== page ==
5 ways to incorporate sustainable design in your new bathroom
6 Feb 2018
Outside of saving water and using reclaimed resources, there are heaps of features that can contribute towards an eco-friendly design.
9 March 2015
Biomass is any recently living plant or animal matter that can converted into liquid (biofuels) or gaseous fuels (biogas) to produce energy.
There are three common technologies that are used to extract energy from biomass, which is known as bioenergy. Take a moment to explore the options and how they work.
Direct combustion: burning biomass, such as wood, to produce heat.
This heat can be used directly (to heat a building) or to produce steam to drive a turbine which generates electricity. Both heat and electricity can be used in combination (cogeneration) to maximise efficiency.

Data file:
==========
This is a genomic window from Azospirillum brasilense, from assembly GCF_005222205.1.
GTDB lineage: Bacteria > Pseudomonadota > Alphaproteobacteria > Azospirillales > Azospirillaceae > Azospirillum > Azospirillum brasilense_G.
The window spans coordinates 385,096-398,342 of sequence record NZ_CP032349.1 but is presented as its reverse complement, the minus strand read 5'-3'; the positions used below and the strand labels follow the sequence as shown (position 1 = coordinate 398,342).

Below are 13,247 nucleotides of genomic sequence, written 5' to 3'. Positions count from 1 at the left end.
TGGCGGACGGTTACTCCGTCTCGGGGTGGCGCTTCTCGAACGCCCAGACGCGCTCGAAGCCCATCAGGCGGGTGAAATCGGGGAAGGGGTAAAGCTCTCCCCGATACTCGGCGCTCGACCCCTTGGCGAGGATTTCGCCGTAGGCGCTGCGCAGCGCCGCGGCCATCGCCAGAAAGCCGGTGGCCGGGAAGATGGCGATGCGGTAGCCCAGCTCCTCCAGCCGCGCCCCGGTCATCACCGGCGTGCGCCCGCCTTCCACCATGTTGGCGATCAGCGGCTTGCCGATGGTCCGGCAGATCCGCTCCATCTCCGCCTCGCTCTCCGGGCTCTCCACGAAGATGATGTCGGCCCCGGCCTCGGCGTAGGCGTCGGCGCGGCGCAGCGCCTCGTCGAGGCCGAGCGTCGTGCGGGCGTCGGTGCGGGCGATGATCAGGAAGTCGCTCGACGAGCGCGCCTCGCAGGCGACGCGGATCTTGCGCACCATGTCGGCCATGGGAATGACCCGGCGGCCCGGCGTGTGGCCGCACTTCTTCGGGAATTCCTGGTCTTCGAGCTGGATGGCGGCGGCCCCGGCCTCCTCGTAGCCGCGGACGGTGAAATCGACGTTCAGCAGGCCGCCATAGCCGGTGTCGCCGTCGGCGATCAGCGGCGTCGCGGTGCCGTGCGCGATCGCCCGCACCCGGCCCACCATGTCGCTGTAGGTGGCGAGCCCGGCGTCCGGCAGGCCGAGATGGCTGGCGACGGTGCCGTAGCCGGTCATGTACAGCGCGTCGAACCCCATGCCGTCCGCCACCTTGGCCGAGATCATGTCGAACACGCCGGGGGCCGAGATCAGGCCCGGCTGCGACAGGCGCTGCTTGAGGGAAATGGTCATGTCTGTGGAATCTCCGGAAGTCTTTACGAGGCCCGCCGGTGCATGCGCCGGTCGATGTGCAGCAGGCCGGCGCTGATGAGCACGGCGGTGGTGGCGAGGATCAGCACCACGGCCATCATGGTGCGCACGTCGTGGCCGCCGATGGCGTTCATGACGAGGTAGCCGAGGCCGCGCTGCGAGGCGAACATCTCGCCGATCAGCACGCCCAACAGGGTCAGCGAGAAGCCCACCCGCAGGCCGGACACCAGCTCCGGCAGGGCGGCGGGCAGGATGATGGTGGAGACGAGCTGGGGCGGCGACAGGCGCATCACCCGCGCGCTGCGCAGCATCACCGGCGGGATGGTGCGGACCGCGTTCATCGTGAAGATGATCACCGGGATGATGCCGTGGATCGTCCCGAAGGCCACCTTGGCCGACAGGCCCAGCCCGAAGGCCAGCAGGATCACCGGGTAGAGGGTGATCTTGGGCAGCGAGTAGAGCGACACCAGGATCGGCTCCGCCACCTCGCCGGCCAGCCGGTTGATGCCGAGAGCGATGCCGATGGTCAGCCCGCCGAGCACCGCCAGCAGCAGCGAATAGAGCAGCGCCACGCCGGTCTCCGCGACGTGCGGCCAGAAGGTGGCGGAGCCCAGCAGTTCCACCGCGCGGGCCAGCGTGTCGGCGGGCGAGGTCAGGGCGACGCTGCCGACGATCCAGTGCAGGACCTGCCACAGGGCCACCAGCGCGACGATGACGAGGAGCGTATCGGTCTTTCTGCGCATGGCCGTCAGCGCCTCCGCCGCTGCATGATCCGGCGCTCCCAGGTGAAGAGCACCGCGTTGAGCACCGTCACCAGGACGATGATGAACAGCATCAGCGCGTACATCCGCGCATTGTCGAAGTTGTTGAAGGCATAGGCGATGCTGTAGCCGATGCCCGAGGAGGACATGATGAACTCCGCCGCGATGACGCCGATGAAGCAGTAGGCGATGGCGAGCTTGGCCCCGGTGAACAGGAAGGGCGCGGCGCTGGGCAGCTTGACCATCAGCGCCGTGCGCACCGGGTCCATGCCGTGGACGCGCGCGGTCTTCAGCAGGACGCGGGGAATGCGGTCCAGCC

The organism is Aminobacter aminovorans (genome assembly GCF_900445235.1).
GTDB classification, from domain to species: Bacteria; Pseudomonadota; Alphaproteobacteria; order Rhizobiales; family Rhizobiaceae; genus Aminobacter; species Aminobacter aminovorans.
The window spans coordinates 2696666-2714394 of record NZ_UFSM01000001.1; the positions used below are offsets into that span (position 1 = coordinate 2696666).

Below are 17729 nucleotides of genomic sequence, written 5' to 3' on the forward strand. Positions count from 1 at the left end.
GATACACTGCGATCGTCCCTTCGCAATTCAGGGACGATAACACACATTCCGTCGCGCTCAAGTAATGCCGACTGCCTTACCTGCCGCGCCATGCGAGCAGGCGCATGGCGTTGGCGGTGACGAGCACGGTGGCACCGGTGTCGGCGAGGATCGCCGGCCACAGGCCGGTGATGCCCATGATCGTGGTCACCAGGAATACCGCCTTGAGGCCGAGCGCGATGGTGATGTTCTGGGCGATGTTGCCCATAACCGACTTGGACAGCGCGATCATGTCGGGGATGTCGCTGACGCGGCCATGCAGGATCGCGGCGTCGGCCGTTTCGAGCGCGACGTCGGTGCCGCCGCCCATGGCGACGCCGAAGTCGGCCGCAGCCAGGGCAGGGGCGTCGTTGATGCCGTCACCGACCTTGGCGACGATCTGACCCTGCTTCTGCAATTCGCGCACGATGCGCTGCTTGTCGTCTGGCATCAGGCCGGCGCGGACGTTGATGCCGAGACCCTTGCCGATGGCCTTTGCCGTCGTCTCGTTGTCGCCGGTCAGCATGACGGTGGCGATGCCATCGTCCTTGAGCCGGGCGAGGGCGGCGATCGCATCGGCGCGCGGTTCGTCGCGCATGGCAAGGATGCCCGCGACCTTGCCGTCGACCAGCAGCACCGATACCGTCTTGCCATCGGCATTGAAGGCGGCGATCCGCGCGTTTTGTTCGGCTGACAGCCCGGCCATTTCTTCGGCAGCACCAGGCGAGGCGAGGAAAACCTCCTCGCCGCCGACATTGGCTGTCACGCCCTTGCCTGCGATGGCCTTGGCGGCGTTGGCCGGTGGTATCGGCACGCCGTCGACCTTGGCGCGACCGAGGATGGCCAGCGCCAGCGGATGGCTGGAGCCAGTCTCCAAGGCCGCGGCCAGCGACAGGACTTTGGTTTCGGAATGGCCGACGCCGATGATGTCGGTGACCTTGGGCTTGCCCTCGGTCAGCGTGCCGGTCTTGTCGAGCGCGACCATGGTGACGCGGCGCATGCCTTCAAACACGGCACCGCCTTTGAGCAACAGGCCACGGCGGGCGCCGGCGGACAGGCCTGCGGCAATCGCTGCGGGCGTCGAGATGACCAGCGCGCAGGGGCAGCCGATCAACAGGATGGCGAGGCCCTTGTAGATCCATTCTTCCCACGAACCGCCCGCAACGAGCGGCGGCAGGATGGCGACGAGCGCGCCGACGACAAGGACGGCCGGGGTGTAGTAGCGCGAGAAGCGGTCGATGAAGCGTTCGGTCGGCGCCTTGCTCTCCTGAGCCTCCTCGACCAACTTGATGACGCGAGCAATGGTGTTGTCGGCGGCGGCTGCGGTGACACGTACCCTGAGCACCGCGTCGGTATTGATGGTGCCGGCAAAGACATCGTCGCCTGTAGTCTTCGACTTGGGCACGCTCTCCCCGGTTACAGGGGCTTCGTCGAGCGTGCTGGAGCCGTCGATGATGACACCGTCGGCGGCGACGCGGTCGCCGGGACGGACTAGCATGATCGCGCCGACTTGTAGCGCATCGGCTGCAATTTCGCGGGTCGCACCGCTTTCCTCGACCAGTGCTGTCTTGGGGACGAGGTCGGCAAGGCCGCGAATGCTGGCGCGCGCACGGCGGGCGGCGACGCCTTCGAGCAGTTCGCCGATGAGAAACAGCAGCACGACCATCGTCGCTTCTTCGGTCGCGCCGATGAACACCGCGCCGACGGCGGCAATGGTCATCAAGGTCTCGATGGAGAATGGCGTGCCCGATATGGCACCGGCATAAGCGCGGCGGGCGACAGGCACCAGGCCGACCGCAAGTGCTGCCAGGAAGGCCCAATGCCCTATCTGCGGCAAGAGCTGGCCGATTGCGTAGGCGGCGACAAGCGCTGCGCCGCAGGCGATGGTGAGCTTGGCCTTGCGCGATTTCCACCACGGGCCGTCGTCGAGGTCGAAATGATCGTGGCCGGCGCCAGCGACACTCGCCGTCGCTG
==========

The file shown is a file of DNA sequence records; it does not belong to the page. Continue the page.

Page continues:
When processing sugar, the leftover sugarcane fibre known as ‘bagasse’, fuels the boilers in the sugar mills, which produces steam to generate electricity.
At the same time, sugar mills capture the heat directly from the burning bagasse and use it to help process the sugar.1 Around two thirds of Australia’s bioenergy is sourced from sugarcane waste (bagasse).2 This video shows how sugarcane is used to produce gas for electricity generation.
Gasification: heating solid biomass, such as agriculture waste (manure and crop reside) and wood waste, to around 800 degrees Celsius in an environment with limited oxygen supply.
Under these conditions, biomass is converted to ‘syngas’, which can be used to power turbines or cogeneration plants.3
Anaerobic digestion: the breakdown of biodegradable material, like manure and wet agricultural residue, such as straw, in the absence of oxygen to produce biogas (mainly methane and carbon dioxide).
Once the carbon dioxide is removed, ‘biomethane’ is the result. This can be used to fuel gas-fired vehicles, as well as for heating and cooling in a similar way to natural gas. This process actually occurs naturally at landfill sites and rubbish tips.
Learn more about the advantages and disadvantages of bioenergy.